This piece was co-published with Civil Eats Calvin* anticipates walking out of a New Jersey prison next month, hopefully for the last time, eager to live out his responsibilities as […]

Seniors and Children Demand—Hands Off

Maya Boddie

“There’s no reason we should be debating about food,” Curtis Vlalock of Philadelphia said as he approached the Rayburn House Building, along with others who would agree. The Center for […]

Justice for marginalized communities not a factor in filling SCOTUS seat; it’s up to us to vote, voice our concerns now

Alaina Beverly

Whether you care about voting rights, affirmative action, LGBTQ rights, immigrant rights and especially a woman’s right to control her own body, filling retired U.S. Supreme Court Justice Anthony Kennedy’s […]

In the baddest of bad weeks, there is hope – but you gotta work for it

Marisol Bello

I want to believe in the basic goodness of humans. That we love our family. That we choose kindness. That we lead with open minds and brave hearts and stand up to bullies who pick on those smaller or less powerful than them.

Unarmed & Black: Keith Childress, Jr. remembered, and the growing list of loved ones left behind after police violence

Nissa Tzun

Family, friends and supporters of police violence victim Keith Childress, Jr. demand justice for his murder. His mother, Jacqueline Lawrence, lives in Phoenix, Arizona, which makes advocating for her son difficult, but she has started to meet other families impacted by police violence.

SNAP works and so should Congress

Marcia Dinkins

WASHINGTON D.C.—  The Center for Community Change hosted a partners and leaders convening to discuss strategies and to develop collective actions opposing the harmful cuts proposed in the Farm Bill, […]

Hollywood empowerment: From Coco to Black Panther to Crazy Rich Asians

Karl Catarata

This piece was originally published in AndACTION. These past few months, Latinx family pride and Black excellence dominated Hollywood with the blockbuster releases of “Coco” and “Black Panther.” And now, […]

We need people of color to vote: Here’s how.

Thomas Kennedy

Voting is the most basic and important right an individual has in a democracy. As voters, we elect people to represent our communities and if a majority of voters do […]

What’s Next for the March for Our Lives Movement?

Karl Catarata

Exactly one month ago, the world watched as Americans took to the streets to march for their lives and demand that legislators enact common sense gun reform. Sparked by youth […]

The Starbucks incident highlights the daily indignities that Black people face

Darryl Lorenzo Wellington

A good friend of mine commented on his Facebook page about the now viral video of the “Starbucks arrest incident,” which showed two black men being arrested in a Philadelphia Starbucks […]

How to live with racism in times like these

Darryl Lorenzo Wellington

This week marks the 50th anniversary of the assassination of Dr. Martin Luther King. And it is making me even more reflective of what it means to be black at […]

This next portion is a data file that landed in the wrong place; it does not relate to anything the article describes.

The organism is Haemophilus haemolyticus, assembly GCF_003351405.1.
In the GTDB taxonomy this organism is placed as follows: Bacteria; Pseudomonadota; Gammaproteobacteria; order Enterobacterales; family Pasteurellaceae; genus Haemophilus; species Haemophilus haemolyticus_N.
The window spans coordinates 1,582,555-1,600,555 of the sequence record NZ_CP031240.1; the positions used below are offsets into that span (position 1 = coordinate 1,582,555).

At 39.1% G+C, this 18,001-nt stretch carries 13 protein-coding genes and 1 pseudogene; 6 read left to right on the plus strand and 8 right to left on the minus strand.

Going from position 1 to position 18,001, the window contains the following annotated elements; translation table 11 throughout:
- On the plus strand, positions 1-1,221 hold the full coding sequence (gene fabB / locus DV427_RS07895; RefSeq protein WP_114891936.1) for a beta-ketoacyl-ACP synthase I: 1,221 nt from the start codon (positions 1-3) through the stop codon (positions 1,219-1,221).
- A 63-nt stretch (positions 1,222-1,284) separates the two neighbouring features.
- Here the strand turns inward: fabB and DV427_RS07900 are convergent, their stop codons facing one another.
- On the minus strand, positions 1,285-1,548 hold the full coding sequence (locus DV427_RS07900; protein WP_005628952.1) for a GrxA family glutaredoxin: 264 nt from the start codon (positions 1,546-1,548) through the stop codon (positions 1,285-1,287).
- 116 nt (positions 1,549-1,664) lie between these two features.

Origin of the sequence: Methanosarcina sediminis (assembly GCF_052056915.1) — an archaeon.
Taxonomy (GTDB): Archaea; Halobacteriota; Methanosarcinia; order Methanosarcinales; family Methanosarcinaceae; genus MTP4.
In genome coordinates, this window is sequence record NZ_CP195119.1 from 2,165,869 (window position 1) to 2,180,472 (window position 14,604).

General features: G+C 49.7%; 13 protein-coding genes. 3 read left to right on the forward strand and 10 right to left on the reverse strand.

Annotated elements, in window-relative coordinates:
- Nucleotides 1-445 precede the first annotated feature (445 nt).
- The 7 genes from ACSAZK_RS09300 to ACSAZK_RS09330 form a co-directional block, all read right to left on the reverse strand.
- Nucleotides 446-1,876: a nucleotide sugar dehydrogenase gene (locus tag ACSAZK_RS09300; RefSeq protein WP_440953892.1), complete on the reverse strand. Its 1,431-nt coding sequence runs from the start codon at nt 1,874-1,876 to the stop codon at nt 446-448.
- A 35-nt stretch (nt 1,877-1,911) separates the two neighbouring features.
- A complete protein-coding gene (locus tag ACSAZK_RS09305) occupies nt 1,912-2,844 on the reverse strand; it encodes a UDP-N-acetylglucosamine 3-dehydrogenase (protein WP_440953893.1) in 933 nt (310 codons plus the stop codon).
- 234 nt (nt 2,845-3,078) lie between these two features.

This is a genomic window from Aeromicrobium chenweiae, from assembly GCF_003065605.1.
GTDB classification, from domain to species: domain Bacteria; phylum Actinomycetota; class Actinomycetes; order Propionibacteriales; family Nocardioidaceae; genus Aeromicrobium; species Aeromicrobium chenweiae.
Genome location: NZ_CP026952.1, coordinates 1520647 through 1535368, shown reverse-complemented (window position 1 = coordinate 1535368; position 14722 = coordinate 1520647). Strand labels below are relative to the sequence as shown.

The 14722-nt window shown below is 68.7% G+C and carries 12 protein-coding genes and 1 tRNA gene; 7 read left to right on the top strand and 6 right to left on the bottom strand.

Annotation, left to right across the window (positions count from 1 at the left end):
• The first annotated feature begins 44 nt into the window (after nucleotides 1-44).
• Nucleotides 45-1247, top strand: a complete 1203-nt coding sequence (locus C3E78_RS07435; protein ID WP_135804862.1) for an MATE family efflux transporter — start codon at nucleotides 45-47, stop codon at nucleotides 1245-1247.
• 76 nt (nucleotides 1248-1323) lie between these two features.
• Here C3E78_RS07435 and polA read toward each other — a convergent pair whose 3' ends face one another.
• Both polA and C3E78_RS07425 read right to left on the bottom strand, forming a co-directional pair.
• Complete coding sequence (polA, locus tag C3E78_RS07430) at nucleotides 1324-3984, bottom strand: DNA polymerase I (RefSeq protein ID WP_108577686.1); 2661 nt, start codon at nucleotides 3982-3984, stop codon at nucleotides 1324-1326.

Ideas of MLK, RFK still needed today

Dorian Warren

This piece originally published in the Memphis Commercial Appeal. When President Lyndon B. Johnson launched the War on Poverty in 1964, his audacious goal was to end poverty in the […]

The Resistance is older than the White House

Mikka Macdonald

The Resistance is older than the United States. It is older than hashtags, livestreams, and Facebook invitations. The Resistance began the moment colonizers stepped off their boats and claimed North […]

Militarizing our schools leaves immigrant youth vulnerable

Thomas Kennedy

After 17 children were shot dead at Marjory Stoneman Douglas High School, is the answer to preventing gun violence in America arming teachers? Across the country, we have seen rhetoric […]

Jim Crow lives in Nevada’s elections

Cassandra Little

Several weeks ago, a gentleman came to a Progressive Leadership Alliance Nevada (PLAN) meeting and asked for help restoring his right to vote. After 12 years, he was now eligible, […]

Black Panther shows us heroism is not perfect

Jeremiah Chapman

It was less than a year ago that I moved to Oakland, California – home of the Black Panther Party. I remember being so excited after years of emulating the […]

Trump’s budget will take food away from the struggling families, children and the elderly who need it most

Holly Straut-Eppsteiner

Since the release of the 2019 Trump budget, a great deal of attention has focused on its proposal to eliminate half of families’ food assistance benefits from the Supplemental Nutrition […]

We need gun control that disarms the public and the police

Thomas Kennedy

“I love this shit.” That’s what White County, Tenn. Sheriff Oddie Shoupe said after ordering one of his deputies to open fire on Michael Dial, a man who was attempting […]

Florida gets a second chance to make amends for its racist past

Thomas Kennedy

Back in late 2016, a grassroots coalition of volunteers accomplished a remarkable feat. More than 68,314 petition signatures were collected in Florida, triggering a Supreme Court review on a ballot […]

Xenophobia is not foreign to America

Mikka Macdonald

After the attack on Pearl Harbor in 1941, advertisements for “Jap Hunting Licenses” hung in store windows. Life Magazine ran the article, “How to tell your friends from the Japs.” […]